Jacqueline Bisset turns up as the owner of the restaurant Christian works in, and while she is generally a radiant screen presence, her scene of weeping outside a hospital -- and being comforted by Aaron -- is singularly bad.
In general, the writing is mediocre and the characters stereotypical -- of COURSE Christian has a sassy gay black friend who says bitchy things all the time -- but there are occasional bursts of comedy and insight.
Now, since I am a Mormon, it is impossible for me not to notice the many incongruities and mistakes Cox perpetrates in depicting missionary work and the church in general. He has managed to make the church look even more intolerant than it is by offering a distorted view of it -- a view that most audience members will take at face value, being unfamiliar with the facts.
The scene of Aaron's excommunication is most telling. As per real life, it consists of Aaron sitting in a room with his stake president and the high council, 12 men called to help govern the affairs of the church in that geographic area. But here the room is dimly lit, with Aaron sitting alone several feet away from the end of the table, with no one to speak in his defense or even provide moral support. His father tells him he is being excommunicated for "the sin of homosexuality," whereupon all the stern-faced, unsympathetic men file out of the room without a word to him.
In real life, Aaron wouldn't have been sent home from his mission just for kissing another man, and there certainly wouldn't have been excommunication proceedings. He'd have been transferred to another area, counseled with and watched closely. But accepting his being sent home, and accepting the subsequent night with Christian, the disciplinary meeting still wouldn't have gone this way. The room would be brightly lit, for one thing, as such meetings are held in ordinary conference rooms, and Aaron would be seated cordially at the end of the table, not thrust to the center of the room like Sharon Stone in the interrogation scene of "Basic Instinct." He would have at least his bishop seated next to him to lend support. And if he were excommunicated (rather than a lesser punishment, which is far more likely) for one night of gay sex, it would be for his ACTIONS, not for "the sin of homosexuality." The church does not teach that homosexuality itself is a sin, but rather the practice of it. If people were excommunicated simply for having the URGE to do things, the church would have no members left.
Do the missionaries in the film ever talk or act like real missionaries? Yeah, once or twice. Ryder says "flip" a lot, which is a Mormon slang term, and the other two missionaries in their apartment engage in a lot of playful fighting and flatulence. But those details are vastly outnumbered by the details that are completely wrong, like Ryder's declaration, upon being asked by Christian about the church's stance on gays, that "God hates homos." (I did laugh, though, at Aaron's attempt to defuse the situation: "And the French!")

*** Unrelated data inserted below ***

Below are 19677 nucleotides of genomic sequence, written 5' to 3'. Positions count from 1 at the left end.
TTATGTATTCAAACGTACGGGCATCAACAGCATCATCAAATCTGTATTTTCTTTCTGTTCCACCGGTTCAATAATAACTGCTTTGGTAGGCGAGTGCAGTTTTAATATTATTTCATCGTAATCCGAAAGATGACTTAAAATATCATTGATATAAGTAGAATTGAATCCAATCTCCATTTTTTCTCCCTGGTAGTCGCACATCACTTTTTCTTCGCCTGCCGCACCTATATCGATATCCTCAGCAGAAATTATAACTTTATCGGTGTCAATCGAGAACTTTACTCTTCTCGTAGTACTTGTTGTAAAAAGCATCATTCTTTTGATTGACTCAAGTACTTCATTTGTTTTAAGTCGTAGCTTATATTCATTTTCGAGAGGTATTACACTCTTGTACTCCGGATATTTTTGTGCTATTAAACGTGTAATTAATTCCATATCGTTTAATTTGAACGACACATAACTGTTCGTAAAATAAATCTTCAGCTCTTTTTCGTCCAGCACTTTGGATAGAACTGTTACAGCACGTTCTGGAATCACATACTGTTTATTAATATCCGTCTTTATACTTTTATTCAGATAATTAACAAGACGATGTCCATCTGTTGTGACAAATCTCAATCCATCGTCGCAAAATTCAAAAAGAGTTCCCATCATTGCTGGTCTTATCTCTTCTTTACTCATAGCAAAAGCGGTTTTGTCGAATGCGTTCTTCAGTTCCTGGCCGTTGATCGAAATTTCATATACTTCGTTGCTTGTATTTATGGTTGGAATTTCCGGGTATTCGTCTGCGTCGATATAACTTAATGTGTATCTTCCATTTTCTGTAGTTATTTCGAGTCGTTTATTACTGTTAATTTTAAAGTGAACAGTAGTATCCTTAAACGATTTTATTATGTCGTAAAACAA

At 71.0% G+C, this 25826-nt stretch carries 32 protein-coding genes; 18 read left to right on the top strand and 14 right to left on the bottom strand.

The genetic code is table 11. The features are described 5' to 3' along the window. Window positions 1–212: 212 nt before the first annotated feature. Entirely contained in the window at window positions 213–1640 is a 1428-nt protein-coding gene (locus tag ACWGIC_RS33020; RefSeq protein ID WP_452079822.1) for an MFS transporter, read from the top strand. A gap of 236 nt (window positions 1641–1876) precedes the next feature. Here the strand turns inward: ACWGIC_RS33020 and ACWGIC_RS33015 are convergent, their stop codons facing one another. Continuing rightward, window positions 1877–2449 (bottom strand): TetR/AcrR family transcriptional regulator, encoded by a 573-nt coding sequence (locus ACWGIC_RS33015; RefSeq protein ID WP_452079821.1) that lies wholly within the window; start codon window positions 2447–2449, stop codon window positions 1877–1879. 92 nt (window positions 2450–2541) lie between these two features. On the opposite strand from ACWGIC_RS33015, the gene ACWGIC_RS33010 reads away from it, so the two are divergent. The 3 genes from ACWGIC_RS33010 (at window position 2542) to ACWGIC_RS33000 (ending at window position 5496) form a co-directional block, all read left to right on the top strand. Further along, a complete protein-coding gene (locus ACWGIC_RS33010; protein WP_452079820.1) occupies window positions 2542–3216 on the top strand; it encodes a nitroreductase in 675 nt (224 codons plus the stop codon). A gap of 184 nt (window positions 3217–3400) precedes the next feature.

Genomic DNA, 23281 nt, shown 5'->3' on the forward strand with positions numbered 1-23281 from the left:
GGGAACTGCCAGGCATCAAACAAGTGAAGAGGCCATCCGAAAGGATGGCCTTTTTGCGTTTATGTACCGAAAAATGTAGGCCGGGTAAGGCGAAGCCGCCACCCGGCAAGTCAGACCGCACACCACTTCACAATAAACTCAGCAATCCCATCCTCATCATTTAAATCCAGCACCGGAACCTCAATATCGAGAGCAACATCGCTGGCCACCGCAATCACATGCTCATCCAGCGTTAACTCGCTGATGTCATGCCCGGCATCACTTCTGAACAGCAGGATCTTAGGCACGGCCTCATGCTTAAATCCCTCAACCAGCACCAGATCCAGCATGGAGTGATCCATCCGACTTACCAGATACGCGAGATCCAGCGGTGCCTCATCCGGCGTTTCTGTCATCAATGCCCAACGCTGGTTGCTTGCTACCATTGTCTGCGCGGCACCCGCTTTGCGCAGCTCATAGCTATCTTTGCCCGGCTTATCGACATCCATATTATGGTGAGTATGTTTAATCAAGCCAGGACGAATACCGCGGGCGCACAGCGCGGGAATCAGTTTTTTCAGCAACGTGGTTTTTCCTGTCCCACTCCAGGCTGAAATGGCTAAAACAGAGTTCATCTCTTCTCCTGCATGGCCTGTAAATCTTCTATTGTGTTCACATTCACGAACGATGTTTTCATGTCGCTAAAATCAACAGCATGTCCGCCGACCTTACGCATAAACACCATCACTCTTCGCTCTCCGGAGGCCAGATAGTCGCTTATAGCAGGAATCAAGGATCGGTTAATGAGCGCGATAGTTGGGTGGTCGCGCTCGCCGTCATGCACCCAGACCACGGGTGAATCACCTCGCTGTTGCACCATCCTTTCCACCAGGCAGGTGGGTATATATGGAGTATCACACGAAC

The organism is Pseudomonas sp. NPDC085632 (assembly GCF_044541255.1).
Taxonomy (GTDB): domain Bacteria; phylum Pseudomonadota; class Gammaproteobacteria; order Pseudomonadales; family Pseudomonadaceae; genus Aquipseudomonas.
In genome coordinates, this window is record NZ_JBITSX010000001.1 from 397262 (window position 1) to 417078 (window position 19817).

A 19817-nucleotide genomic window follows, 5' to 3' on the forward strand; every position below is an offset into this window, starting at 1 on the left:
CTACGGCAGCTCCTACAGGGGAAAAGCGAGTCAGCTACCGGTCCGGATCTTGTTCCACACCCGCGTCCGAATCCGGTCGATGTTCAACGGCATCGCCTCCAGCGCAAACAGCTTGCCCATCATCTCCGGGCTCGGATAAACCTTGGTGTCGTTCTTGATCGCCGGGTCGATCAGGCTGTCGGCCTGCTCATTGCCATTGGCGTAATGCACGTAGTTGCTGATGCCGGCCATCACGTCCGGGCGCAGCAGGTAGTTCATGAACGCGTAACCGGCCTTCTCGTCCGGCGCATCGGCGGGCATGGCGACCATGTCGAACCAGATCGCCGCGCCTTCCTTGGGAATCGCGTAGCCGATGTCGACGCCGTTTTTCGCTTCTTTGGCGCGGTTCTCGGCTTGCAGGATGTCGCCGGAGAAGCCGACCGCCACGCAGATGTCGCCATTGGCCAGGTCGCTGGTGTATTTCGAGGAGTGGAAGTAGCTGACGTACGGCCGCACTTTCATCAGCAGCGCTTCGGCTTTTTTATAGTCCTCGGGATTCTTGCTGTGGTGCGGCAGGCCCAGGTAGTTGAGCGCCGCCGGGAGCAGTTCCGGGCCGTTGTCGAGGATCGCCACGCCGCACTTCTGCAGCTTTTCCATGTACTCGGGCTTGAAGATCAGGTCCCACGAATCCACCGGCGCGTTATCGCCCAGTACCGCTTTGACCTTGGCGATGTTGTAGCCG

Cox is allowed some poetic license, of course; he never claimed he was making a documentary. But I have to question his motives. As a former church member, Cox knows how missionaries really talk and act, and he knows how the church really operates. He is skewing the facts either A) because doing so helps his story progress, or B) because he wants viewers to dislike the church as much as he does. I hope it is option A, as that only makes him a bad filmmaker -- good filmmakers use the facts of the world as they actually are to tell their stories, and don't resort to making stuff up -- while option B would make him something worse. Intentionally distorting the facts so your opponent looks more evil than he is smells like propaganda -- which, again, is Cox's right as a filmmaker, but which makes him seem like a guy with an ax to grind, not a guy with a story to tell.
To the gay Mormons, semi-Mormons and ex-Mormons who have eagerly awaited this film to see if it would show what it's like to be secretly gay while serving a mission, I hate to disappoint you, but it barely even tries. There is one very nice moment when Aaron almost kisses Christian for the first time but instead rests his head on his chest, showing a weariness and resignation, and a desire for understanding. And that is it.The subject of Aaron's shameful secret, his struggle between his religious beliefs and his feelings, is hardly noted thereafter. He does not seem to have a problem ultimately giving up the church, a fact which runs directly contrary to the experience of all the gay Mormons who endure great torment in deciding which path to follow. If Aaron ever believed strongly in the church in the first place, it is not indicated, making me wonder why religion got dragged into this at all. Once again, I can't help but think Cox invited the church to his party not to see how it would interact with others, but so he could pour pig's blood on it.
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originally posted: 08/09/05 03:32:04